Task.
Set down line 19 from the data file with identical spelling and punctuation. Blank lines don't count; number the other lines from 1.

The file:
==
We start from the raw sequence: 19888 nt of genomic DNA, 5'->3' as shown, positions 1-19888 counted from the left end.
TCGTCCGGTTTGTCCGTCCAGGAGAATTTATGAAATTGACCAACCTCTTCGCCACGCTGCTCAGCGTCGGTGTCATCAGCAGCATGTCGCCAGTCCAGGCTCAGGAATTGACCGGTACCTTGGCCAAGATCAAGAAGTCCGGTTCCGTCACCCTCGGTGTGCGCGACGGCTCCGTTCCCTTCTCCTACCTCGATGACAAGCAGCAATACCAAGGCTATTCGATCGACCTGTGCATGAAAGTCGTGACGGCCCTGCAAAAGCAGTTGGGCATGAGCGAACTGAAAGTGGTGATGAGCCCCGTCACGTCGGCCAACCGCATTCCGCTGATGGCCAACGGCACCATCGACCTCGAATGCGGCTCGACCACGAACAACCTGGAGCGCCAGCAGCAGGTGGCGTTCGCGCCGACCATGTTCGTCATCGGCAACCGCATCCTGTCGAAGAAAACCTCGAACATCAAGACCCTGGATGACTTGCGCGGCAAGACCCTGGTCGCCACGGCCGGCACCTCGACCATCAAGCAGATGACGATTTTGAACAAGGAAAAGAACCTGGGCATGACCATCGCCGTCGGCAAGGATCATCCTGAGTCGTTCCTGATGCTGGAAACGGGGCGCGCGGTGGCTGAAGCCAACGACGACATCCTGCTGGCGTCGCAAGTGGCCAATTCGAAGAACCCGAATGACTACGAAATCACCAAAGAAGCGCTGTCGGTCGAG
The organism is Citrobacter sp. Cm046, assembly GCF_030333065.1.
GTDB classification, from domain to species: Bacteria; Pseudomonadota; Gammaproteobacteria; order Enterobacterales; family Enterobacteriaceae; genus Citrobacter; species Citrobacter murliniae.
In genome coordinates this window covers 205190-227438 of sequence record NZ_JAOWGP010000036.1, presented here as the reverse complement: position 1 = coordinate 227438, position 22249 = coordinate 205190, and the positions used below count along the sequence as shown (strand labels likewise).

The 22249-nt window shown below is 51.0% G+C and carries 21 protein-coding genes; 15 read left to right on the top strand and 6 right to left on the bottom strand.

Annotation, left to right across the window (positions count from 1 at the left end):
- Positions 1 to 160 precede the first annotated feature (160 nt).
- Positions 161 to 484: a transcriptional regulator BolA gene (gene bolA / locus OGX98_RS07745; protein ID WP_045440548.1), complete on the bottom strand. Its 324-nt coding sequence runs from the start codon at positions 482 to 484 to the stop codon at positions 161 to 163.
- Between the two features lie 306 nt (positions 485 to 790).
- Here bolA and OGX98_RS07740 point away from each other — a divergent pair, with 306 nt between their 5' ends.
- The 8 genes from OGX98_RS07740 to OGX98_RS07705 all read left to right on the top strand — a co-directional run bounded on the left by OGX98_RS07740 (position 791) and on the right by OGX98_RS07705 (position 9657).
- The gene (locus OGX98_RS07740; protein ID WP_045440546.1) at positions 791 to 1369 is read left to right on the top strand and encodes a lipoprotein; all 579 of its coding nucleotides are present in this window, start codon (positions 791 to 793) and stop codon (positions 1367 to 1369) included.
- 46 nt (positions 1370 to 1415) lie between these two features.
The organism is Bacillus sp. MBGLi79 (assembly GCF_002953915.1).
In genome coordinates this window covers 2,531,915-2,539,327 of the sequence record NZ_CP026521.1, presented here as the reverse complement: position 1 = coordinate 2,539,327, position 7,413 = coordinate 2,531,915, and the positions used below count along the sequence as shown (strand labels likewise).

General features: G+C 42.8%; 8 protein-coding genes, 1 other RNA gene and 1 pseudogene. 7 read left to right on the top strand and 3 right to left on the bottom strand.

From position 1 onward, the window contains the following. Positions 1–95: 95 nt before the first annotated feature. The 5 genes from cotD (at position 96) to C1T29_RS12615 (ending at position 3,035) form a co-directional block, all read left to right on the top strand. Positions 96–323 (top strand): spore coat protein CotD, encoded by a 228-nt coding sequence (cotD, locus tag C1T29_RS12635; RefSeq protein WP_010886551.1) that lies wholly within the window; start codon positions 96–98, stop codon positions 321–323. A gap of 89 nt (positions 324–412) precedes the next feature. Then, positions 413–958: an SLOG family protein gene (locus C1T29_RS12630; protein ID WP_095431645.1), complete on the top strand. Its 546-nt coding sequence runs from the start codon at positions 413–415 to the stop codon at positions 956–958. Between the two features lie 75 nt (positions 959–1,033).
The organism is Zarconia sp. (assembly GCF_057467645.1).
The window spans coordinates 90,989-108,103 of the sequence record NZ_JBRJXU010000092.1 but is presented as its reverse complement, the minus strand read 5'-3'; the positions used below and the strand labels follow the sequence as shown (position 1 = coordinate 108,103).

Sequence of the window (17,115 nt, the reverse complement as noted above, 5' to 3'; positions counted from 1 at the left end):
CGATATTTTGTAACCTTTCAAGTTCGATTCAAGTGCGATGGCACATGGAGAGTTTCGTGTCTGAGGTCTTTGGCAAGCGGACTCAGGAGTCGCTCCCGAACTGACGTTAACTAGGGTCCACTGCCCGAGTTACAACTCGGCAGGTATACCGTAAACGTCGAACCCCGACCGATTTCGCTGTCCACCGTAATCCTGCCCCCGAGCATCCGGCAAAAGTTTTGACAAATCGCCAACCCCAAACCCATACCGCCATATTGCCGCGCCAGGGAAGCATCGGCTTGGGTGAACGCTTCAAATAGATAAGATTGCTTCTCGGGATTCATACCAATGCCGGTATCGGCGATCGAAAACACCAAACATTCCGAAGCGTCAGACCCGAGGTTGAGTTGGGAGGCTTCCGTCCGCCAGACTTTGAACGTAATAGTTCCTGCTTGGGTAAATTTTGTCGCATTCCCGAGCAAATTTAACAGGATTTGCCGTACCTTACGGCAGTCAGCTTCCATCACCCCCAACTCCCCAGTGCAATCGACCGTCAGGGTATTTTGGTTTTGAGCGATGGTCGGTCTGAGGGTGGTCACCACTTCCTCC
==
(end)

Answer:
The organism is Zarconia sp. (assembly GCF_057467645.1).